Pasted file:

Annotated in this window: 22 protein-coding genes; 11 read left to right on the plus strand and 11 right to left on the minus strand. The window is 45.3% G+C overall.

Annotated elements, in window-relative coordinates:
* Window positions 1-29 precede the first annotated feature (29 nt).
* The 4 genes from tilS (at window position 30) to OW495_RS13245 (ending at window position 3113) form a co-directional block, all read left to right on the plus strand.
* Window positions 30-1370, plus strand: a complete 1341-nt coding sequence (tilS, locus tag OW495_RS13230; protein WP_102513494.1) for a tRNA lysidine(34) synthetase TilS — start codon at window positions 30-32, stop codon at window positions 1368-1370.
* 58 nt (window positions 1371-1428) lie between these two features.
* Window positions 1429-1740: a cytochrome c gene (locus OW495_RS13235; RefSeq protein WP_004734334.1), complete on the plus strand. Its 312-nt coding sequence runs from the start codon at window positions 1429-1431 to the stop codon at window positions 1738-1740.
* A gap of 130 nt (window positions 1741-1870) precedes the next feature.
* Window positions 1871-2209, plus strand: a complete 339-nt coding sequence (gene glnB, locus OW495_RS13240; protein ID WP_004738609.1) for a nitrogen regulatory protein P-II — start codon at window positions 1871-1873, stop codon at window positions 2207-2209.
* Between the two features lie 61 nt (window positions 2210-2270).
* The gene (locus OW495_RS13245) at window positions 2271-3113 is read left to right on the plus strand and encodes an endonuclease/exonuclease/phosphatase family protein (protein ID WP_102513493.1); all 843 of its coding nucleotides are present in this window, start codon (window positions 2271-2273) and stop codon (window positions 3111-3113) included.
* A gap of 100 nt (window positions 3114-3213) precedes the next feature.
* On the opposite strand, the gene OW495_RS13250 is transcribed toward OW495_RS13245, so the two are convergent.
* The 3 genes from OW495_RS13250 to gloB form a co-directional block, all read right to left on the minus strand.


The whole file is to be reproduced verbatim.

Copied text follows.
Annotated in this window: 22 protein-coding genes; 11 read left to right on the plus strand and 11 right to left on the minus strand. The window is 45.3% G+C overall.

Annotated elements, in window-relative coordinates:
* Window positions 1-29 precede the first annotated feature (29 nt).
* The 4 genes from tilS (at window position 30) to OW495_RS13245 (ending at window position 3113) form a co-directional block, all read left to right on the plus strand.
* Window positions 30-1370, plus strand: a complete 1341-nt coding sequence (tilS, locus tag OW495_RS13230; protein WP_102513494.1) for a tRNA lysidine(34) synthetase TilS — start codon at window positions 30-32, stop codon at window positions 1368-1370.
* 58 nt (window positions 1371-1428) lie between these two features.
* Window positions 1429-1740: a cytochrome c gene (locus OW495_RS13235; RefSeq protein WP_004734334.1), complete on the plus strand. Its 312-nt coding sequence runs from the start codon at window positions 1429-1431 to the stop codon at window positions 1738-1740.
* A gap of 130 nt (window positions 1741-1870) precedes the next feature.
* Window positions 1871-2209, plus strand: a complete 339-nt coding sequence (gene glnB, locus OW495_RS13240; protein ID WP_004738609.1) for a nitrogen regulatory protein P-II — start codon at window positions 1871-1873, stop codon at window positions 2207-2209.
* Between the two features lie 61 nt (window positions 2210-2270).
* The gene (locus OW495_RS13245) at window positions 2271-3113 is read left to right on the plus strand and encodes an endonuclease/exonuclease/phosphatase family protein (protein ID WP_102513493.1); all 843 of its coding nucleotides are present in this window, start codon (window positions 2271-2273) and stop codon (window positions 3111-3113) included.
* A gap of 100 nt (window positions 3114-3213) precedes the next feature.
* On the opposite strand, the gene OW495_RS13250 is transcribed toward OW495_RS13245, so the two are convergent.
* The 3 genes from OW495_RS13250 to gloB form a co-directional block, all read right to left on the minus strand.